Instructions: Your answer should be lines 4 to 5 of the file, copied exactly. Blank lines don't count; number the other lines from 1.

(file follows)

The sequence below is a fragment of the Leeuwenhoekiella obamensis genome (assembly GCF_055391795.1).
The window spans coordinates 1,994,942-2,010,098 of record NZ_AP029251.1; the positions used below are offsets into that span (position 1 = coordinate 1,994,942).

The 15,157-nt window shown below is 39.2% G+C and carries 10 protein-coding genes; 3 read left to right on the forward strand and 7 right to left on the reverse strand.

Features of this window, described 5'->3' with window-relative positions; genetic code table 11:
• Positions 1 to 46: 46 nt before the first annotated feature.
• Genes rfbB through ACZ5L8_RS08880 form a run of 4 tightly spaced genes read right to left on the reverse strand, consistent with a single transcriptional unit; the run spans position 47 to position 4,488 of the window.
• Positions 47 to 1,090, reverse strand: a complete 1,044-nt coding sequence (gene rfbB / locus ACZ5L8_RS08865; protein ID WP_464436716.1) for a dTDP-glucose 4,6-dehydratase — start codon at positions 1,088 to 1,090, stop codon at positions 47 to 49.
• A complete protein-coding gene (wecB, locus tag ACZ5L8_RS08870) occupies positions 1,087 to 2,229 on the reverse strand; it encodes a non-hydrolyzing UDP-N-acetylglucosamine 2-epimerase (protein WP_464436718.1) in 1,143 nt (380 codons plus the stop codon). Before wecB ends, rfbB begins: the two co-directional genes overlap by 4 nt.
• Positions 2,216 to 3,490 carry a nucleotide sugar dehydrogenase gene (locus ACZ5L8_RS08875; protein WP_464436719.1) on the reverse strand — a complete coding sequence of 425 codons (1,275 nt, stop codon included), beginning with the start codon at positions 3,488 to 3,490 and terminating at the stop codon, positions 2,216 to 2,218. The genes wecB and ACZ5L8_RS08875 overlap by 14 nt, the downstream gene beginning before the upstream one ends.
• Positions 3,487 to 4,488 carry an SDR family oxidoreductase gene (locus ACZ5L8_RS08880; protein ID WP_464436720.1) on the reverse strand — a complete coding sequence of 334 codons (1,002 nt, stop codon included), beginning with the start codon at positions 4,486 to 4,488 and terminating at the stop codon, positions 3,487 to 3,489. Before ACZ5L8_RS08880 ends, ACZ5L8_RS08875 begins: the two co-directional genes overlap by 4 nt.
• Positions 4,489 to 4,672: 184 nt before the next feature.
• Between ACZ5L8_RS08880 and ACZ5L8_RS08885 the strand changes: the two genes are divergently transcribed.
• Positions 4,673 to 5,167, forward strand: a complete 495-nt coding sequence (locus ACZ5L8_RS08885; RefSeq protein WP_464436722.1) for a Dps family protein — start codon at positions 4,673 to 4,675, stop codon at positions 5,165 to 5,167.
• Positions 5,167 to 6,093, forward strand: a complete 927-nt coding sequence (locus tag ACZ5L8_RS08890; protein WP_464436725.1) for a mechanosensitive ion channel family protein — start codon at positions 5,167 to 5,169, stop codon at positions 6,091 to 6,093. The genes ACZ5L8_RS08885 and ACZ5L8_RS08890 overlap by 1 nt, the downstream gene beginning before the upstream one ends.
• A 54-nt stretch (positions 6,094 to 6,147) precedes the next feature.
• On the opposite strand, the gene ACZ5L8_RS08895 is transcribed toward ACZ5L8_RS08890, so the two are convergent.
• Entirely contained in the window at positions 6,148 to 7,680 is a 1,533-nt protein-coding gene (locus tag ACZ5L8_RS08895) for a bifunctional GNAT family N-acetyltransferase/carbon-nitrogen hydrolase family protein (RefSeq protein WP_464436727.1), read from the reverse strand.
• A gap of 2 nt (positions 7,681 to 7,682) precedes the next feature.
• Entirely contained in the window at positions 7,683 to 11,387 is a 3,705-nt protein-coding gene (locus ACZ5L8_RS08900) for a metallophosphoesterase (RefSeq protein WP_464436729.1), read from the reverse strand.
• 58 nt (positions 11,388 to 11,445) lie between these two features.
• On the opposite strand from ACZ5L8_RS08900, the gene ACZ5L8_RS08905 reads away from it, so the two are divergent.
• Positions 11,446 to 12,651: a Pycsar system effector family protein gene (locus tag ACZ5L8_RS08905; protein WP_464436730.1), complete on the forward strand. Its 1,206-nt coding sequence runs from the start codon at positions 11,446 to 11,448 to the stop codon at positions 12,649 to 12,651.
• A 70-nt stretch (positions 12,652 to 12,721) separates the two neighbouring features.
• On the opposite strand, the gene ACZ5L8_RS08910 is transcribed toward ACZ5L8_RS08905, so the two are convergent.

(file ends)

Features of this window, described 5'->3' with window-relative positions; genetic code table 11:
• Positions 1 to 46: 46 nt before the first annotated feature.